What Are the Three Main Macronutrients?

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Have you ever heard of the term “macronutrient” before? It’s a fancy way to say that there are three key types of nutrients—proteins, carbohydrates, and fats—and they’re all equally important for your health. 

Macronutrients are just what they sound like macron-sized! They’re large molecules compared to vitamins and minerals, which are tiny molecules when compared to macronutrients. You can use a macro calculator to calculate your macronutrient intake. Legion Athletics experts say, “A macronutrient (“macro”) is a nutrient that your body needs in large amounts to survive.”

It considers how many calories you need based on your age, weight and height (which should already be stored in your profile) and then allows you to add or subtract food items from your meal plan. You can also use it once a week to keep track of how well you’re doing! Let’s take a closer look at each one so you can understand why they’re so important in your diets.

Protein

Protein, the primary macronutrient found in all foods, serves many functions, including building and repairing muscle tissue. Protein helps maintain your body’s tissues and organs. It also aids in the production of hormones, enzymes and antibodies.

Protein is essential for growth and development at all stages of life—from infancy to old age—and plays a key role in any weight-loss program that involves increased physical activity or exercise.

The recommended daily intake (RDI) for protein varies by sex: 1 gram per kilogram of body weight per day for men, 0.8 grams per kilogram of body weight per day for women, and 0.5 grams per kilogram of body weight per day during pregnancy or breastfeeding.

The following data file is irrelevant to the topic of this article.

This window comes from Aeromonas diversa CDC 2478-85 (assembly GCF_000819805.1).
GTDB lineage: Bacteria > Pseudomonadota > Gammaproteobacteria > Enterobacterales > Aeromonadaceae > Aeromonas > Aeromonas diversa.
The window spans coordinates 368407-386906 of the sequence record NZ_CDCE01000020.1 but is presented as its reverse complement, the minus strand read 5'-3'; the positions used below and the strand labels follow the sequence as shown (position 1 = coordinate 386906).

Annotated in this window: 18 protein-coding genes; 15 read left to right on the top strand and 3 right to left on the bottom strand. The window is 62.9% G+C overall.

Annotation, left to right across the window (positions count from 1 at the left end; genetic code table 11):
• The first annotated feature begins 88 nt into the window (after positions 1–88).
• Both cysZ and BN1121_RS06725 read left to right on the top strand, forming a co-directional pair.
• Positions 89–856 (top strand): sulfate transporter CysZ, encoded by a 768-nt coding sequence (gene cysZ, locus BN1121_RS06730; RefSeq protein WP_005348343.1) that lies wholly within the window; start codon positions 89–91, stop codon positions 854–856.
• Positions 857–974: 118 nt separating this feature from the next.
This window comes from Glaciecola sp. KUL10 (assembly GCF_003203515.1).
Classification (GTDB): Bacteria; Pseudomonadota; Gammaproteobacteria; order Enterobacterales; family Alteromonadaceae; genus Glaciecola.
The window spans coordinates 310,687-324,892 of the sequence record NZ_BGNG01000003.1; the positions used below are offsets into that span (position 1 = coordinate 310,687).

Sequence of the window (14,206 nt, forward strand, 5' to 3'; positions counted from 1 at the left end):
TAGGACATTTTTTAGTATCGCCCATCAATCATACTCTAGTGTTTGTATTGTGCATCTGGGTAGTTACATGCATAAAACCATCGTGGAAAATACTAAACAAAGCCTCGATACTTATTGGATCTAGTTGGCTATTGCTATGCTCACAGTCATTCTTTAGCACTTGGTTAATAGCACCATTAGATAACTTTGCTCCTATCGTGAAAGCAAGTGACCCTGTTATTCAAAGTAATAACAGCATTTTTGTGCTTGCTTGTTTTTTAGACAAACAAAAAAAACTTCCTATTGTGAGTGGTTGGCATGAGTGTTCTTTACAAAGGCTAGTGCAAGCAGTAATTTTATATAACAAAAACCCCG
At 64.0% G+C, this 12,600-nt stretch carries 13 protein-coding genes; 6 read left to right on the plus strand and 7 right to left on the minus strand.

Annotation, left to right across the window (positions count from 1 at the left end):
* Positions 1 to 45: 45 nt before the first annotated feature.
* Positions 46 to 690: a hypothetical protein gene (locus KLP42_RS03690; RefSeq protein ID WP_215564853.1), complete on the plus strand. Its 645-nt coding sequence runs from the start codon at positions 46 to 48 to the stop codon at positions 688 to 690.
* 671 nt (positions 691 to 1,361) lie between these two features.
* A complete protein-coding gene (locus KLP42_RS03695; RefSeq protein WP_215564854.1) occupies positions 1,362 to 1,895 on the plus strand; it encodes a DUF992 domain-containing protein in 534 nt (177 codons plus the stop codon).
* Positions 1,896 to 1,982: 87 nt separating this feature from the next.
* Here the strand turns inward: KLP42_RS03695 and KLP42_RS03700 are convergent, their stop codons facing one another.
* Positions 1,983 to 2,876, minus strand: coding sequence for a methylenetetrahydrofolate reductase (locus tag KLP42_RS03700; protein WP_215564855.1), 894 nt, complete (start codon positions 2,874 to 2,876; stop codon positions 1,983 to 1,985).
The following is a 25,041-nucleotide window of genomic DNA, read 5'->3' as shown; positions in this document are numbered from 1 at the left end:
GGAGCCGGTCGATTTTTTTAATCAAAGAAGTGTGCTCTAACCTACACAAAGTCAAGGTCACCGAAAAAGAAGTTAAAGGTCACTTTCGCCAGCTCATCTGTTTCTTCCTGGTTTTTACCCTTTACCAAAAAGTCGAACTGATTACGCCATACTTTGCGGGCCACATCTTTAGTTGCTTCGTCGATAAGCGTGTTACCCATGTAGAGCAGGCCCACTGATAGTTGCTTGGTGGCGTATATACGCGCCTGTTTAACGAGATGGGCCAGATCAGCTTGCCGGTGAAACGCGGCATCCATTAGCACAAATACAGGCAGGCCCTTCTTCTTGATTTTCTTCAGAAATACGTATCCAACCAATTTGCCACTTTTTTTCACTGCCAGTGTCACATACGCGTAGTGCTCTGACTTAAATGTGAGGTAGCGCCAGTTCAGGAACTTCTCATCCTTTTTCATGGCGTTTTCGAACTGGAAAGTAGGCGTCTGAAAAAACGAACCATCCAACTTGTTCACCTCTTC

Carbohydrates

Carbohydrates are a major source of energy for the body. They consist of chains or rings of carbon, hydrogen and oxygen. Carbohydrates are found in grains, fruit, vegetables, milk and honey. The most common forms of carbohydrates include simple sugars (sucrose), starches (amylose), fiber (cellulose) and complex carbohydrates such as glycogen. Simple sugars can be converted into glucose by the body fairly quickly, whereas complex carbohydrates take longer to break down into usable energy.

Fat

Fat is a macronutrient found in many types of food. It contains nine calories per gram, more than protein and carbohydrates. The body needs some fat to function properly, but it’s not an essential nutrient like the other two micro nuts—you can get all the energy you need from other sources.

Fat is found in meat, dairy products and cooking oils (such as olive oil). Fats are also a component of dietary lipids that help your body absorb certain vitamins and minerals like A, D and K2. Fat is also used by your body to make new cells that replace old ones when damaged or die off after being used up during exercise or other daily activities like walking around town or sitting at work all day long!

The three main macronutrients are protein, carbohydrates and fat. The body uses these macronutrients to sustain life, grow, and function properly. Protein helps build muscle, while carbohydrates fuel the brain and body with energy. Fat is also a source of energy, but it also serves as insulation for organs like the heart and liver as well as aids in digestion.

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